I replaced parameter 1 and 2 with the variables because I actually want the X and Y positions of the ball to change (When the ball moves). If the ball was static, then its okay to write ellipse(300, 100, 20, 20);.
Note: In programming, any parameter that is expected to change during runtime should be stored as a variable. If the parameter is expected to be constant, then it can be hardcoded.
The next step is to create the paddle, so for this you would need to paste the following code in the draw method:

The fill() method is very similar to the background() method except its job is to paint any object that was created after it the color you specified. I wanted to paint the paddle and the ball black, so I put this method on top.
The rect() method accepts 4 parameters also similar to the ellipse() method. mouseX is what you can call a magic variable. This is because it acts like a variable but you really don’t need to declare it. This variable stores the X position of your mouse. Some other magic variables include:
• mouseY – Stores the Y position of the mouse
• width – Stores the width of the screen
• height – Stores the height of the screen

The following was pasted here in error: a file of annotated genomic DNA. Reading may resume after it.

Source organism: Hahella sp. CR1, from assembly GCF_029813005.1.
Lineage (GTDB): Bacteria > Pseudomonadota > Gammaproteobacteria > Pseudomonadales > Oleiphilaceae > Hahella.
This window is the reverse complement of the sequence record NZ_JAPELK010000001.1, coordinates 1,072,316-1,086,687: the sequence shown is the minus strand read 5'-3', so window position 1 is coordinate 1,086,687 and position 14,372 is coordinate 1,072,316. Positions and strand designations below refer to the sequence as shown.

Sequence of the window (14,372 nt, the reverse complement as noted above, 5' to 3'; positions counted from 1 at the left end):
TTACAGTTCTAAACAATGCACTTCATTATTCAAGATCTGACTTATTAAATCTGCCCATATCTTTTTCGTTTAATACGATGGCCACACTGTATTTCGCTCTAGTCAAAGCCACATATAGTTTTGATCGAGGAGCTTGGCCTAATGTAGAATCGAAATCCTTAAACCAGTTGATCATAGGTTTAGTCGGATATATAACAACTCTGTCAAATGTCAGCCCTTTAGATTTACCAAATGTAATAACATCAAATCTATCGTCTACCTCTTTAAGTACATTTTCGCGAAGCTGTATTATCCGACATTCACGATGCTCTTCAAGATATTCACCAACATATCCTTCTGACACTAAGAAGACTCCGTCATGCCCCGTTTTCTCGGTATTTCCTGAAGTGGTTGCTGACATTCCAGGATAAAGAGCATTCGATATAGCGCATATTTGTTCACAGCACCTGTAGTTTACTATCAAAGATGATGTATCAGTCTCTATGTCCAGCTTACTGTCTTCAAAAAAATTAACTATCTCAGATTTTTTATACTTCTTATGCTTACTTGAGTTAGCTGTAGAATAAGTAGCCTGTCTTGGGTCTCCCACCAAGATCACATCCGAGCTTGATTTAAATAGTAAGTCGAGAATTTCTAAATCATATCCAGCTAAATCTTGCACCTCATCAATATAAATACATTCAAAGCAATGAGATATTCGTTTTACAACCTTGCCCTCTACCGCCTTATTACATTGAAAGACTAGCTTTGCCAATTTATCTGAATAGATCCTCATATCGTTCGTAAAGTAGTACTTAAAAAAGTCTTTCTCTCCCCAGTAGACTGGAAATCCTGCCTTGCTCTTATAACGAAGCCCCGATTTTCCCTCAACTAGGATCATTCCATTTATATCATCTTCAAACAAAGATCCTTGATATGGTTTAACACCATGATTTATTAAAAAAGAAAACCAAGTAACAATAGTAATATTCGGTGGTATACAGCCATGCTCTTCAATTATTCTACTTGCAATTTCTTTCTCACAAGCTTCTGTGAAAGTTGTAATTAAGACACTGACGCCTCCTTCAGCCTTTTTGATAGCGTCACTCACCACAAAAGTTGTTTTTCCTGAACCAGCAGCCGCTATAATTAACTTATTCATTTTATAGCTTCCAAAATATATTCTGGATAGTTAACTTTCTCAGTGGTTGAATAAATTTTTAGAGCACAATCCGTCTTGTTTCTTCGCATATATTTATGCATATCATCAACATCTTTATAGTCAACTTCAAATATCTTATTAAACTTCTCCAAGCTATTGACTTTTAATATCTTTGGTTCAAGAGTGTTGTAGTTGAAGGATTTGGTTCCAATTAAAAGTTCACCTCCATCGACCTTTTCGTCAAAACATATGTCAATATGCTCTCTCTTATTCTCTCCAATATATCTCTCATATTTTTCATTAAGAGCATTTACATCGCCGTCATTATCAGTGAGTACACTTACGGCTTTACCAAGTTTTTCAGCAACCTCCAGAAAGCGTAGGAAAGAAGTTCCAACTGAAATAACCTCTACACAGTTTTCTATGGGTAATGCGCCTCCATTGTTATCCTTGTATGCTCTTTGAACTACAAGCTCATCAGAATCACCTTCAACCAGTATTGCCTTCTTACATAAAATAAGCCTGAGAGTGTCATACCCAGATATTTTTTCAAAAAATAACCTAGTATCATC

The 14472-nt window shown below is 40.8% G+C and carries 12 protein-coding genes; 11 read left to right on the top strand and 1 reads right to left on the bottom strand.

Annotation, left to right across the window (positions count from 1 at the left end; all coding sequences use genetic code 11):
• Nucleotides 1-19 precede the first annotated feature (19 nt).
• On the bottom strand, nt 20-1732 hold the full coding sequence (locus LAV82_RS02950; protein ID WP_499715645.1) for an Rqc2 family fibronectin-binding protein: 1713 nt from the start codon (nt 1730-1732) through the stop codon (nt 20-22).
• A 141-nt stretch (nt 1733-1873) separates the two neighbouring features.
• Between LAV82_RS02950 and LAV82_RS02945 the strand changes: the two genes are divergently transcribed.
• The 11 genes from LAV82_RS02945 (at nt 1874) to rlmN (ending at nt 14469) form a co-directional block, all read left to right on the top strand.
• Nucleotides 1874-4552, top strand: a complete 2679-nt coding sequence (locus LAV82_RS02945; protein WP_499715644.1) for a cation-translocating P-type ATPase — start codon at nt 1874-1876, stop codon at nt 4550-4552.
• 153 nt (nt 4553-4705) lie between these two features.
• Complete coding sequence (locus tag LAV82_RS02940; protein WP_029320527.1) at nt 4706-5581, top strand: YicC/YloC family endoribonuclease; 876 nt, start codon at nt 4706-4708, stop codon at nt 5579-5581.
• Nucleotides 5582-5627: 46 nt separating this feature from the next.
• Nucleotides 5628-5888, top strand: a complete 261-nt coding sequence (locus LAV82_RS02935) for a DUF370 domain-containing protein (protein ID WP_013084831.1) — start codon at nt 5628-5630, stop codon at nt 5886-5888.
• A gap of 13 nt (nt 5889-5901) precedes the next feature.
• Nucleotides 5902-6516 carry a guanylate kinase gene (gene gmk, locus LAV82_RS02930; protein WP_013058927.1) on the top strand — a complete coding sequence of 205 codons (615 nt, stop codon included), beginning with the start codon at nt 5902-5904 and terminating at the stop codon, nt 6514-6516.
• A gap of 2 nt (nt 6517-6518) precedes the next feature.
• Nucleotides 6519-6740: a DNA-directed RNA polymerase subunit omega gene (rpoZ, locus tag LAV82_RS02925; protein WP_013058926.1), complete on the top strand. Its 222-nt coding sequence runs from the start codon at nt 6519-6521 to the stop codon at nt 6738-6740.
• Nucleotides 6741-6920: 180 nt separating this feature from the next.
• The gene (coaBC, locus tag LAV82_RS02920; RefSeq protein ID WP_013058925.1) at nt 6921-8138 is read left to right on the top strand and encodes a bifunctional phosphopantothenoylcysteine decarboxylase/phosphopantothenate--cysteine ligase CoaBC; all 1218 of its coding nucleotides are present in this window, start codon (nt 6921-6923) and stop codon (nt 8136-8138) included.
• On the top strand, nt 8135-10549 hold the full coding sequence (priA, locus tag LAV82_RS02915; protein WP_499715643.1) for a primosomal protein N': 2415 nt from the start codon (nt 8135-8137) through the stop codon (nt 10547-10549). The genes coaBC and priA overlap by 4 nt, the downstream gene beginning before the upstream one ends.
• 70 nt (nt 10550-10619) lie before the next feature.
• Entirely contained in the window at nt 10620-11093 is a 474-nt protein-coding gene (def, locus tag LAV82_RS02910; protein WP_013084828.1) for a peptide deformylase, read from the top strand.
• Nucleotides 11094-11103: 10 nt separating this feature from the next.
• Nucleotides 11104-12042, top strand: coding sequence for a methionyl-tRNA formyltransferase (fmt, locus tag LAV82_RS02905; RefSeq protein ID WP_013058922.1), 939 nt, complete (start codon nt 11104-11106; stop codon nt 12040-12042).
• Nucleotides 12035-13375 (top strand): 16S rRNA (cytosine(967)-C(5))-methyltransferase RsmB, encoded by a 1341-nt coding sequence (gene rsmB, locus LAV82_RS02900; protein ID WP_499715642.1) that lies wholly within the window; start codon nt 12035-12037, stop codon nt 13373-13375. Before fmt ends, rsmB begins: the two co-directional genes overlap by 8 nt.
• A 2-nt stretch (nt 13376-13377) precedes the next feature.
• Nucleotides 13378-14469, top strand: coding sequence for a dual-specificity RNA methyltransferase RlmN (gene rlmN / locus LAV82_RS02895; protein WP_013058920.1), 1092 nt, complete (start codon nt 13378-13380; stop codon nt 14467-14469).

So since I wanted the paddle to move only left and right, but never up or down, I replaced the X parameter with the magic variable that stores the X position of the mouse. This simply means the paddle would go in the horizontal direction of the mouse.
The next step would be the main logic and I consider it the part that could confuse you. This is normal. We need a series of If statements for the logic, so copy the following code to the draw() method:

 

It might look annoyingly confusing, but I’ll try my best to explain it statement by statement. The first if statement simply checks if the ball has touched the bottom of the screen. If it has, then the ball should go back in the opposite direction which is up. To make the ball go up, we need to subtract from ballY that’s why we are equating dirY to -2.

 

The next else if () statement checks if the ball has touched the top of the screen, if it has, then the ball should go back in the opposite direction which is down. To make the ball go down, we need to add to ballY that’s why I am equating dirY to 4.

 

The next else if() statement is used to check if the ball has made a collision with the paddle. Of course there are easier ways to detect collisions in processing by using libraries but this is just to know the basics of how these libraries work.
Since the vertical position of the paddle is 380px, the horizontal position of the paddle at any point is always = mouseX and the width of the paddle is 80px. Then it would be right to say that the horizontal area contained by the paddle at any point in the game would always be equal to mouseX + 80. So to check for collisions, all we need to do is to check if the ball is in the area of the paddle. So if there is collision between the ball and the paddle, the ball should go back up, that is why I am subtracting from dirY.4